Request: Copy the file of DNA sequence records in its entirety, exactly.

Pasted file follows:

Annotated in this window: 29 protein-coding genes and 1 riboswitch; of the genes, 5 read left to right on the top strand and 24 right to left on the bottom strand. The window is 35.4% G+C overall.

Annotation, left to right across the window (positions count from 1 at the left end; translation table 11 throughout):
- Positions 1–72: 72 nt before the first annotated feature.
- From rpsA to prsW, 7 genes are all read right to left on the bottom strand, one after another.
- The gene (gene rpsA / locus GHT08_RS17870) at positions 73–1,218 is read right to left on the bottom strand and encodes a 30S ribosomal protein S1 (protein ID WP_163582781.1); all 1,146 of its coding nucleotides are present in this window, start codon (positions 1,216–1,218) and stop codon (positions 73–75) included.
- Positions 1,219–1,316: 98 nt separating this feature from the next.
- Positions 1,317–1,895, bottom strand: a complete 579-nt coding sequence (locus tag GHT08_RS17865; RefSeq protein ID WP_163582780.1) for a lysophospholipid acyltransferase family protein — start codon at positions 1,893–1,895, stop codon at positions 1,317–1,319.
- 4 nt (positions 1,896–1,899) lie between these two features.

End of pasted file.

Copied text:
Annotated in this window: 29 protein-coding genes and 1 riboswitch; of the genes, 5 read left to right on the top strand and 24 right to left on the bottom strand. The window is 35.4% G+C overall.

Annotation, left to right across the window (positions count from 1 at the left end; translation table 11 throughout):
- Positions 1–72: 72 nt before the first annotated feature.
- From rpsA to prsW, 7 genes are all read right to left on the bottom strand, one after another.
- The gene (gene rpsA / locus GHT08_RS17870) at positions 73–1,218 is read right to left on the bottom strand and encodes a 30S ribosomal protein S1 (protein ID WP_163582781.1); all 1,146 of its coding nucleotides are present in this window, start codon (positions 1,216–1,218) and stop codon (positions 73–75) included.
- Positions 1,219–1,316: 98 nt separating this feature from the next.
- Positions 1,317–1,895, bottom strand: a complete 579-nt coding sequence (locus tag GHT08_RS17865; RefSeq protein ID WP_163582780.1) for a lysophospholipid acyltransferase family protein — start codon at positions 1,893–1,895, stop codon at positions 1,317–1,319.
- 4 nt (positions 1,896–1,899) lie between these two features.